About the PhD

Research Degrees
(MUSR31) PhD - three years full time
(MUSR41) PhD - up to six years part time

The doctoral degree requires completion of a major, original research project. It is supported by individual supervision and by the Departmental and University doctoral training programmes. Graduate Study Days, weekly research seminars and meetings organised by research clusters provide further input. Research findings may be presented for examination in any one of the following formats.

Typically, a dissertation at this level comprises approximately 70,000 words. The thesis should be of publishable standard and must be suitably original and substantial for the degree to be successfully completed.

Students may apply for a PhD in the area of original composition. A folio of original compositions is prepared by the student and discussed in individual meetings with his or her tutor. An accompanying commentary not exceeding 10,000 words in length is also submitted. The compositions should show coherence, invention and originality in a variety of extended structures.

Performance Studies
This degree is examined through presentation of a dissertation (around 50,000 words) and a performance element. The performance element may take a number of formats, including a recital, lecture-demonstration and video-recorded performances. The performance and written work need to cohere together and both meet the demands of originality and innovation. Students in this programme normally possess a very high level of practical musical skill prior to the start of their studies.

Music Technology
Students applying for a PhD in the area of music technology may consider submitting a portfolio of creative music technology research and accompanying thesis of 30,000 – 40,000 words contextualising the research within a critical artistic and/or technological perspective.

Find a supervisor

Once you know what you would like to study, it’s important to find a supervisor who is an expert in the area, and can guide you through the three-year programme. This is the first step in the application process. The Department of Music hosts a broad spectrum of researchers with expertise across composition, ethnomusicology, musicology, music technology, performance, psychology of music and the intersections between these fields.


Prof. Adrian Moore
Prof. George Nicholson
Dr Dorothy Ker
Dr Adam Stanovic


Dr Fay Hield
Dr Simon Keegan-Phipps
Dr Andrew Killick


Prof. Nicola Dibben
Prof. Simon Keefe
Dr Dominic McHugh
Dr Tim Shephard
Dr Adam Stanovic

Music Technology and Sonic Arts

Prof. Adrian Moore
Dr Adam Stanovic


Performance PhDs in Sheffield are pursued in combination with a different area of expertise such as Musicology, Composition, or Psychology. Performance PhD applicants are asked to look for a supervisor within one of the other areas that is most closely related to their area of interest and research.

Psychology of Music, Music Education and Management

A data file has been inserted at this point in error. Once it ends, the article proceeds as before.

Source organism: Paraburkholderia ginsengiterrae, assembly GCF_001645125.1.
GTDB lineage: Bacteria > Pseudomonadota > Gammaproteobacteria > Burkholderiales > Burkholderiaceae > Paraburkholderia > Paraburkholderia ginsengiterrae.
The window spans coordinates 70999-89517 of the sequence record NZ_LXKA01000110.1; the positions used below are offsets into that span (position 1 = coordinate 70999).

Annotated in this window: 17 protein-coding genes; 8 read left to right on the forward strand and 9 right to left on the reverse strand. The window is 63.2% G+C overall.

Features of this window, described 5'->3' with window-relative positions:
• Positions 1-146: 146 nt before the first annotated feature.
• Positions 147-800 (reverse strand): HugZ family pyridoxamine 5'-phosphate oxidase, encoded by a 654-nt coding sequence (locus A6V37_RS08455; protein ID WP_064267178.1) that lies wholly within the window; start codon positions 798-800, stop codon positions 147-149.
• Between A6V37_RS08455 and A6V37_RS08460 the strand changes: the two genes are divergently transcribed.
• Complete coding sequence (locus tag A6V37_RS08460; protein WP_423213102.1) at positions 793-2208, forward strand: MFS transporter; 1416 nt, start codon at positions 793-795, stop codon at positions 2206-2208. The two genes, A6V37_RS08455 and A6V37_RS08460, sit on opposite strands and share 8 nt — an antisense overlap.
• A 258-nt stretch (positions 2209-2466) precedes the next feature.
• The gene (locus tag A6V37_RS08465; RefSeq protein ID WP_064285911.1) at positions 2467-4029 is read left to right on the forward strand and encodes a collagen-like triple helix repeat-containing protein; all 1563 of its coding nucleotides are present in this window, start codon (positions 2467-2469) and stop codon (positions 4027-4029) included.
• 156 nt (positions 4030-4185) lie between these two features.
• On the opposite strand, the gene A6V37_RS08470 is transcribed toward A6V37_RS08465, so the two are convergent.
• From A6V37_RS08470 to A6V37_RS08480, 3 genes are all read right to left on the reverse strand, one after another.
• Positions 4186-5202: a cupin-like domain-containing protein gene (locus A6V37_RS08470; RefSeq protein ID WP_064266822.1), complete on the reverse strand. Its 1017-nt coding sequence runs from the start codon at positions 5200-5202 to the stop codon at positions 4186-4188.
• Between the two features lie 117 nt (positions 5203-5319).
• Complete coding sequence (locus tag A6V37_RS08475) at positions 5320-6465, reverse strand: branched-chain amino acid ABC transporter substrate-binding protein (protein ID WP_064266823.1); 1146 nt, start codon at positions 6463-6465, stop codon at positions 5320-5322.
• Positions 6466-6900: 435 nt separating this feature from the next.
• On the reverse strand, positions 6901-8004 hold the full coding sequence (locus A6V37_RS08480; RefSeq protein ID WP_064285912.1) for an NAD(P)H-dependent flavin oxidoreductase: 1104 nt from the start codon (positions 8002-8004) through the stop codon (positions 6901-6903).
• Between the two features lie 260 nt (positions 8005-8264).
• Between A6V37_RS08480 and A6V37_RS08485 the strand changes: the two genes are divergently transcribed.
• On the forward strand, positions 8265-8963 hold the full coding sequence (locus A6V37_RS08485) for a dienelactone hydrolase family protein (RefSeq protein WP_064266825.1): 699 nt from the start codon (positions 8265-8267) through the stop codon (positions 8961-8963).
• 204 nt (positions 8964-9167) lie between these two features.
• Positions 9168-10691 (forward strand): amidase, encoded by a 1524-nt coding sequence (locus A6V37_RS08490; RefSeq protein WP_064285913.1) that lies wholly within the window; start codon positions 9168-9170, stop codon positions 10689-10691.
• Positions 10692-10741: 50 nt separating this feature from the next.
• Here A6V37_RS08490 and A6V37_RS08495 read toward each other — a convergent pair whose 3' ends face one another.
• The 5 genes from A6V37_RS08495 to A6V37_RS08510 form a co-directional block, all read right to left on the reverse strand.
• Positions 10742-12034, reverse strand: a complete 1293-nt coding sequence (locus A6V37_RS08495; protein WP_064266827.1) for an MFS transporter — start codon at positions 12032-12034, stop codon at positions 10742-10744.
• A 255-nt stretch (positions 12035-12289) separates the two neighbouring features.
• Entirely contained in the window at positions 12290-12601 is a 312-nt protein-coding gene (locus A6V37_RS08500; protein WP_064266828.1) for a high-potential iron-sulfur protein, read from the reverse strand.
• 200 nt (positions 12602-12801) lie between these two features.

Prof. Nicola Dibben
Dr Fay Hield
Prof. Stephanie Pitts
Dr Renee Timmers
Dr Victoria Williamson

The Roles of Different Types of Supervisor

Primary supervisors

Primary supervisors are the main point of contact for research students, and are responsible for communications regarding the student's progress to department and the faculty. You will meet most frequently with the primary supervisor to plan and develop your research, to receive feedback on drafts, and to determine the overall pattern of work. It is common to also discuss your training needs and doctoral development with your primary supervisor, although this may also be reserved to be discussed with the secondary supervisor.

Second Supervisors

Second supervisors are responsible for providing general support and advice as appropriate. This may relate to training needs and doctoral development, personal needs, or specific areas of expertise, such as a particular methodology. In the first month of registration the student should meet at least once with their second supervisor. In some instances, it may be appropriate for supervisory sessions to more regularly involve both primary and secondary supervisors. This is a matter of negotiation between the supervisors and the student. Progress reports are reported to both supervisors.

Joint Supervisors

Interdisciplinary research projects may be supervised by two academics who share the project supervision. In this case, supervision may alternate between involving both supervisors and having one-to-one meetings. At the end of the first semester, the supervisors and student should have negotiated how they want the supervision to be shared and set the responsibilities of each supervisor.

Next steps: Getting in contact

Once you have found a suitable supervisor, please email them directly to discuss your research proposal and to check their availability and willingness to support the application. Supervisors will need to have the capacity to take on additional students, and the proposal needs to fall within supervisor’s area of expertise and research interests. When contacting potential supervisors, please include your research proposal and a brief CV. The Postgraduate Support Officer provides specialist support and guidance from the initial point of contact, throughout the period of study and through to completion.

At any step in the process, you can also email music-admissions@sheffield.ac.uk for information about the application process.

Click here for advice on writing your research proposal